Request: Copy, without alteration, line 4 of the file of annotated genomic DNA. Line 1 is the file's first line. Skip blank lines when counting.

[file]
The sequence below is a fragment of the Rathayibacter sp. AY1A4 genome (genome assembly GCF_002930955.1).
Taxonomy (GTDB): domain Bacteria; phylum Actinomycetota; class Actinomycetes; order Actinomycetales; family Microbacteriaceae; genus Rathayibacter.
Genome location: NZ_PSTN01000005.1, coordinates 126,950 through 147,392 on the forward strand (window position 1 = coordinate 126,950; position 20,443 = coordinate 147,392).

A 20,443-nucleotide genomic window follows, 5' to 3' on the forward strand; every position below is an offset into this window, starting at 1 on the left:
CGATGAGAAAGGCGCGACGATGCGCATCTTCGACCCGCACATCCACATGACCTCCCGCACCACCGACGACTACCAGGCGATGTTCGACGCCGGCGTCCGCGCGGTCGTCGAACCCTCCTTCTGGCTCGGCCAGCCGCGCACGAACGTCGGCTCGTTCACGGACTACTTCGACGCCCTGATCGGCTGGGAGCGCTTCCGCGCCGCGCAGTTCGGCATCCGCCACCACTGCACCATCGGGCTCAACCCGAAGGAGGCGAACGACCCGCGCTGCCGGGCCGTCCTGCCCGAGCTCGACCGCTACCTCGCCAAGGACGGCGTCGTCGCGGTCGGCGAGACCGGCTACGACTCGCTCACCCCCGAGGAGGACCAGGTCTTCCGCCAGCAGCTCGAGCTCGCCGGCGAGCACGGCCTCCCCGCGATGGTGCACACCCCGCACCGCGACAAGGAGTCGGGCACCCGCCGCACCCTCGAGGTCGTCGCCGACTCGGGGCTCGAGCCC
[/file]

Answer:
A 20,443-nucleotide genomic window follows, 5' to 3' on the forward strand; every position below is an offset into this window, starting at 1 on the left: